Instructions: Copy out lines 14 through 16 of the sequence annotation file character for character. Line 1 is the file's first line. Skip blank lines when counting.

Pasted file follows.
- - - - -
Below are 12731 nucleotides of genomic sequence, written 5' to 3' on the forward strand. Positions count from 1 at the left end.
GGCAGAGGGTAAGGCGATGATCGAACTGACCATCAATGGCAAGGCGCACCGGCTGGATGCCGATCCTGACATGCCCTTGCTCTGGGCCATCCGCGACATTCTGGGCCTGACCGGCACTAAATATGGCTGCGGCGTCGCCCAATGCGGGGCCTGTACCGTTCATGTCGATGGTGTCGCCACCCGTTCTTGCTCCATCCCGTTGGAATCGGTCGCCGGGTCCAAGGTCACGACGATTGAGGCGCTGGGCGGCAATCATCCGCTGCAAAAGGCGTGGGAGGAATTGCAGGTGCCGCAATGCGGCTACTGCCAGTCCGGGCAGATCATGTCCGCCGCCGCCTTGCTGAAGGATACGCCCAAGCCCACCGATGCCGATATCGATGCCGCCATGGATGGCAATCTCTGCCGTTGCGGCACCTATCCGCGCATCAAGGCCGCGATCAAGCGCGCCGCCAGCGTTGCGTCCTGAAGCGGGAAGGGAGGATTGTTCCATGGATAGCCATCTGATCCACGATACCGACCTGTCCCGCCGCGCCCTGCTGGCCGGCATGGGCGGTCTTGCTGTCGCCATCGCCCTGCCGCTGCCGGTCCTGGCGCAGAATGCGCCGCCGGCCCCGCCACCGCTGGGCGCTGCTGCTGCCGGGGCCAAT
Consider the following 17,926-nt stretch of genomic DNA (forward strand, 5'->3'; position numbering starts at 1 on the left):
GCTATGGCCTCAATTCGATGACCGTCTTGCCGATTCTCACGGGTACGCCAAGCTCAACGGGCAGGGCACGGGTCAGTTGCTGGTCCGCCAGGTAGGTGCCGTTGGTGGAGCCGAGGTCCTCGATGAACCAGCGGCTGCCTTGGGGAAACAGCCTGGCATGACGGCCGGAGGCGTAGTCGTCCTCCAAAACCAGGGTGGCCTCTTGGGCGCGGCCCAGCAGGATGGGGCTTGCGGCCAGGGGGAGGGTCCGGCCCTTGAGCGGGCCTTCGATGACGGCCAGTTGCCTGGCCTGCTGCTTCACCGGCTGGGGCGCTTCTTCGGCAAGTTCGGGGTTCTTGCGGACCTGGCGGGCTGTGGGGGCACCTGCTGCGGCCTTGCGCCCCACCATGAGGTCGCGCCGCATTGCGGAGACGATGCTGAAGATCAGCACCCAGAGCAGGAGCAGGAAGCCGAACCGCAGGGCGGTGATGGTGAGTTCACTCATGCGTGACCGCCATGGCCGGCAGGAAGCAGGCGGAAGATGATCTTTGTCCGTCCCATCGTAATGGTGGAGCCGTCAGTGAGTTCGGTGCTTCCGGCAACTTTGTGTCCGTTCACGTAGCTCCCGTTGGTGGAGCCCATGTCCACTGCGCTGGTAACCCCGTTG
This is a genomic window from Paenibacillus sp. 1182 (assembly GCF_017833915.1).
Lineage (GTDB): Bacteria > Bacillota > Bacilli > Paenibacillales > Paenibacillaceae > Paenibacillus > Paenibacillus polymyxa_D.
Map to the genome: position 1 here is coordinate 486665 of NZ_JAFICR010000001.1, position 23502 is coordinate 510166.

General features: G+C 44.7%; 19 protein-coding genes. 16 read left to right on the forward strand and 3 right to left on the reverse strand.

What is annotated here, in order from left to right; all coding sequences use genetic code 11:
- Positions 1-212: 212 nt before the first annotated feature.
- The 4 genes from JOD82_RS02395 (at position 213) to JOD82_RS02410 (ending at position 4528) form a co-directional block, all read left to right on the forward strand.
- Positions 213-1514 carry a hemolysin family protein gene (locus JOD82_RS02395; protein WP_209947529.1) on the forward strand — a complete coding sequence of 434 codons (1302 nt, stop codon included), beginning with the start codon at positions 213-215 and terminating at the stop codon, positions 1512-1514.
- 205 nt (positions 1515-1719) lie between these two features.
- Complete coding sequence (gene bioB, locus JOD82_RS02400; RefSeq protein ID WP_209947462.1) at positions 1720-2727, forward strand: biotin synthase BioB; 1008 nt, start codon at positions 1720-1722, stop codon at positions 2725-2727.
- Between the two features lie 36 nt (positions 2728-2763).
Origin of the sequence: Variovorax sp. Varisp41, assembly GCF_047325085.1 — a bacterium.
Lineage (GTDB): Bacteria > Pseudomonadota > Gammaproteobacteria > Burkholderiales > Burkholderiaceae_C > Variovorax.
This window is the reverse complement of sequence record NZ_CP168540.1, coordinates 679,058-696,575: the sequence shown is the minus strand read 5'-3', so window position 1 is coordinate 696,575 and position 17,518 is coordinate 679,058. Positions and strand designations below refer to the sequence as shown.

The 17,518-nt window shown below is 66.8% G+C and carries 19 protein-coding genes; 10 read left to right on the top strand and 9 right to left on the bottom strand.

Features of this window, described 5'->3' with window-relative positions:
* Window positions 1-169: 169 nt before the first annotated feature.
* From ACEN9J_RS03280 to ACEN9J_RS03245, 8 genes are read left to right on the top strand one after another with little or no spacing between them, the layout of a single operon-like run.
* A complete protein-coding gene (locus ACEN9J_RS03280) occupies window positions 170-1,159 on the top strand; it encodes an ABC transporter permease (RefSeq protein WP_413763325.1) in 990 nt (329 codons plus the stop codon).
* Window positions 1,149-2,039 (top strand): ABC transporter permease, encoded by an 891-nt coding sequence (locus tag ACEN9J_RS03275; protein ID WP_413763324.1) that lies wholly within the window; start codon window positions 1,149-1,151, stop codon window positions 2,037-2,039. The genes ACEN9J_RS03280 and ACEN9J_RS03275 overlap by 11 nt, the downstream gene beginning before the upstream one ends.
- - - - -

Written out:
- Complete coding sequence (gene bioB, locus JOD82_RS02400; RefSeq protein ID WP_209947462.1) at positions 1720-2727, forward strand: biotin synthase BioB; 1008 nt, start codon at positions 1720-1722, stop codon at positions 2725-2727.
- Between the two features lie 36 nt (positions 2728-2763).
Origin of the sequence: Variovorax sp. Varisp41, assembly GCF_047325085.1 — a bacterium.